Calibrated Gematria

In the absence of any well-established letter-to-number mapping analogous to the Greek or Hebrew numerals, English has no one accepted form of gematria. Instead there are any number of competing systems out there, and to choose any particular one of them seems arbitrary — which is a problem, because gematria’s impressiveness depends on it’s not seeming arbitrary. I’ve tried to deal with this problem in two different ways. One is to use the simplest possible gematria code, S:E:G:, which seems less contrived than the alternatives. The other is what I call Calibrated Gematria.

Calibrated Gematria is based on the following assumptions:

  • A gematria code is a good one to the extent that it gives the “correct” numerical value for each word.
  • The only words that have an uncontroversial, objectively correct numerical value are words that refer to the numbers themselves — words such as “one,” “two,” “three,” and so on.
  • Therefore, the gematria of any given language can be “calibrated” by testing it against the set of number words in that language, modifying the letter values so as to maximize the number of such words that have the “correct” value.

Some languages will be more suitable for this than others, and English happily seems to be one of the best. (The fact that “eleven plus two” is an anagram of “twelve plus one” is a good sign, since we would want these two phrases to have the same gematria value.) A nearly perfect Calibrated Gematria is possible for English, whereas my attempts to create something similar for French and Spanish have so far been far less fruitful.

No gematria could be expected to yield the correct numbers for all the number terms in a language, since gematria is based solely on addition and cannot handle multiplication. “Sixteen” (six plus ten) and “twenty-six” (twenty plus six) are doable; “sixty” (six times ten) and “six hundred” (six times a hundred) are not. So even a “perfect” calibrated gematria could only be expected to work for numbers smaller than 30; a code can be contrived that yields the correct value for “twenty,” but one that consistently yields the right value for all number words ending in “-ty” is impossible.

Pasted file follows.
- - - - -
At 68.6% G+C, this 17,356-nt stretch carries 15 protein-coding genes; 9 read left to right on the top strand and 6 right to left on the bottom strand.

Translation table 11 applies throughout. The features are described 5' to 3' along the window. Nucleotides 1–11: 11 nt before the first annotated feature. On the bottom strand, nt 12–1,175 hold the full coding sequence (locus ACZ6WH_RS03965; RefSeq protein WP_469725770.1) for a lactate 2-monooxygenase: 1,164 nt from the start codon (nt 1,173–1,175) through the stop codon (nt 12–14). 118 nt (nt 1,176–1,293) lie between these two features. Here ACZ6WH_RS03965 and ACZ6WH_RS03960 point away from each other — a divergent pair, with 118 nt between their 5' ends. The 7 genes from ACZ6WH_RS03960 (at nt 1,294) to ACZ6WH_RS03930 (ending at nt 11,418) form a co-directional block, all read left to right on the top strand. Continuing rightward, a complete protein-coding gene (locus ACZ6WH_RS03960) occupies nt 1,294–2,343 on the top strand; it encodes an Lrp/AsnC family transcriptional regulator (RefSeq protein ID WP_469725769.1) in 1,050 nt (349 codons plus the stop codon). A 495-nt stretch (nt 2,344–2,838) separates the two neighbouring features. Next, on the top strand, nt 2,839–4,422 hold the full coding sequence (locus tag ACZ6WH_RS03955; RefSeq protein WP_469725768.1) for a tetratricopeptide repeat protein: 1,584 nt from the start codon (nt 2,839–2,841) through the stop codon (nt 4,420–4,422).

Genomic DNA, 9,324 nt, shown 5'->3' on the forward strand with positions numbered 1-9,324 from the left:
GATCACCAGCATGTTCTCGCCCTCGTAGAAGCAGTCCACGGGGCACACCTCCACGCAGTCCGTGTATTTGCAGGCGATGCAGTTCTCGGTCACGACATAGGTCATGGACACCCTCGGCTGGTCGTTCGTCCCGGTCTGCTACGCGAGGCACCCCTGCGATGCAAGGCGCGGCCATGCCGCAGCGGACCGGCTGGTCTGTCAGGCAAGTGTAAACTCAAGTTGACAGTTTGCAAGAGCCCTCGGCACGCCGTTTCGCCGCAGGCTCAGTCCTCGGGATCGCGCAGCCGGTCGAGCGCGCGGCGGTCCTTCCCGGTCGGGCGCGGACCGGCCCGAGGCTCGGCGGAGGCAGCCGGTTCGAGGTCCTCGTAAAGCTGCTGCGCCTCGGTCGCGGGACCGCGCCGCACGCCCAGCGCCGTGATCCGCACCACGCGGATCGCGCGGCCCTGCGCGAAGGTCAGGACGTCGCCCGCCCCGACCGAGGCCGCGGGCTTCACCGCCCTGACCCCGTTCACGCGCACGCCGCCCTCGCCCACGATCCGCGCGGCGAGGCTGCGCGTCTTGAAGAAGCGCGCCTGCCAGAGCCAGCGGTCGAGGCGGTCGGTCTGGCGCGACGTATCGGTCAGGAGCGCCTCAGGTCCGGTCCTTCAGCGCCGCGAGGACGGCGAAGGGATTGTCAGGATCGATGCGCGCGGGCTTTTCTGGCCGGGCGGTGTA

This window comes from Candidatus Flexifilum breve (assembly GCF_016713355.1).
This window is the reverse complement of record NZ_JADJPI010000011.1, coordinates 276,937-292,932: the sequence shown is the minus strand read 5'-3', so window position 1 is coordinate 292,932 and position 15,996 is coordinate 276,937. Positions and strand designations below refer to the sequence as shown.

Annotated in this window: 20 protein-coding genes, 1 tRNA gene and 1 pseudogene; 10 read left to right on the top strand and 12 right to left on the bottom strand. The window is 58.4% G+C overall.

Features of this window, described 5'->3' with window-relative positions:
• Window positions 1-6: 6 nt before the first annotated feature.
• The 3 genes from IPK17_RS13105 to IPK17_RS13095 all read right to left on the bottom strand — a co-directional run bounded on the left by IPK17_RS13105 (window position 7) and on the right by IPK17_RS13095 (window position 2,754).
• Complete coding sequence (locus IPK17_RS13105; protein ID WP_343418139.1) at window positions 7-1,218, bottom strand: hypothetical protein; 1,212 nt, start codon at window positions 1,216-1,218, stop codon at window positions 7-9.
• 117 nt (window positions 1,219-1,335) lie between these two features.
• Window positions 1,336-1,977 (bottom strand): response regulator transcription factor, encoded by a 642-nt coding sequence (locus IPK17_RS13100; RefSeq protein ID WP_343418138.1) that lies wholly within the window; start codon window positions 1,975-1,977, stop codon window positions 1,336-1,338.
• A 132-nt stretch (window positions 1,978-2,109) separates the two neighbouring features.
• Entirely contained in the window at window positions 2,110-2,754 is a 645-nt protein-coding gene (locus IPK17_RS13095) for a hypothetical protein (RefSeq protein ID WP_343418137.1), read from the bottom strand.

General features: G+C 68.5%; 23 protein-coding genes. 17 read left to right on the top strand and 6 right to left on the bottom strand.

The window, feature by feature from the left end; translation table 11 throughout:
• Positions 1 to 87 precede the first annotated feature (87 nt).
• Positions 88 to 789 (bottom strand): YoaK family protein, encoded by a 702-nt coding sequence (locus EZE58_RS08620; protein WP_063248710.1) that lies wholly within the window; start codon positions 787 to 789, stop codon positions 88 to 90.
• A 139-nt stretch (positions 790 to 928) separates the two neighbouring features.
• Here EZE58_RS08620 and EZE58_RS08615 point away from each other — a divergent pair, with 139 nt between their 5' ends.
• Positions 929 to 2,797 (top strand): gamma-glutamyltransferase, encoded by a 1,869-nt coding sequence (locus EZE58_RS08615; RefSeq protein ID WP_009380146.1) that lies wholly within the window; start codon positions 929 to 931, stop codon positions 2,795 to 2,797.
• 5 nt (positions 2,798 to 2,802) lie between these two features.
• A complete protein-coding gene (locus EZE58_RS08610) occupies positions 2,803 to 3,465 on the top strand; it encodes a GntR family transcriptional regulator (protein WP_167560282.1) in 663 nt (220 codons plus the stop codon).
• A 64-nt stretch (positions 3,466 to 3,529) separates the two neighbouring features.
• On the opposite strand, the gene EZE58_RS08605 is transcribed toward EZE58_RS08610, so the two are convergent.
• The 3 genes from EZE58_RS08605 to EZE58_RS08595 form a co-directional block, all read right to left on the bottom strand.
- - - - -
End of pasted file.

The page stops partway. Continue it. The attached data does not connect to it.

To create a Calibrated Gematria, then, we write out the number words from “zero” to “twenty” and solve them as if they were algebra equations. (Since addition is the only operation gematria can support, we will use ab to mean a + b rather than a · b.)

zero = 0
one = 1
two = 2
three = thir = 3
four = 4
five = fif = 5
six = 6
seven = 7
eight = 8
nine = 9
ten = teen = een = 10
eleven = 11
twelve = 12
twenty = 20

Since teen = ten = een (as in “eight-een”), we know that e = t = 0. Those two letters can be deleted.

e = t = 0
zro = 0
on = 1
wo = 2
hr = hir = 3
four = 4
fiv = fif = 5
six = 6
svn = 7
igh = 8
nin = 9
n = 10
lvn = 11
wlv = 12
wny = 20

It becomes clear that no solution is possible. If hr = hir, then i = 0. But if i = 0, then n = 10 and nn = 9, which is impossible. One of the numbers must be sacrificed. Having tried sacrificing various numbers, I find that removing the equation thirteen = 13 causes the fewest problems. If that one equation is removed, all the remaining equations are soluble. Thirteen is, appropriately enough, jinxing the Calibrated Gematria project. I therefore remove thirteen and the equation derived from it (hir = 3) and replace it with jinx = 13. The results are as follows:

e = t = 0
f = v = 8
i = -11
j = -14
l = -7
n = 10
o = -9
s = -11
w = 11
x = 28
y = -1
zr = 9
hr = 3
ur = 5
gh = 19

A larger set of words is needed to derive a complete gematria. Specifically, the letters {a, b, c, d, k, m, p, q} are missing from the set of equations. I add a few other words with uncontroversial numerical equivalents:

ace = 1
deuce = 2
jack = 11
queen = 12
king = 13
dozen = 12
baker’s dozen = 13
plus = 0 (so that “two plus two” = 4 and so on)

Our equations are now sufficient to pin down every number except m, which I somewhat arbitrarily set to -12. This gives the correct value for “number thirteen” (which is important, since “thirteen” itself is a miss) and also makes 26 the total value for the alphabet. The final result is:

a = 6, b = 8, c = -5, d = -24, e = 0, f = 8, g = -10, h = 29, i = -11, j = -14, k = 24, l = -7, m = -12, n = 10, o = -9, p = -13, q = -29, r = -26, s = -11, t = 0, u = 31, v = 8, w = 11, x = 28, y = -1, z = 35

This code gives the correct value for every integer from 0 to 29 (with the one exception of 13) and for any “plus” statement using those numbers. A few other numerical expressions also yield the correct result just by chance:

  • half of ninety-four = 47
  • negative seven times three = -21
  • minus six times three = -18

In a later post I’ll show some of Calibrated Gematria’s other results.

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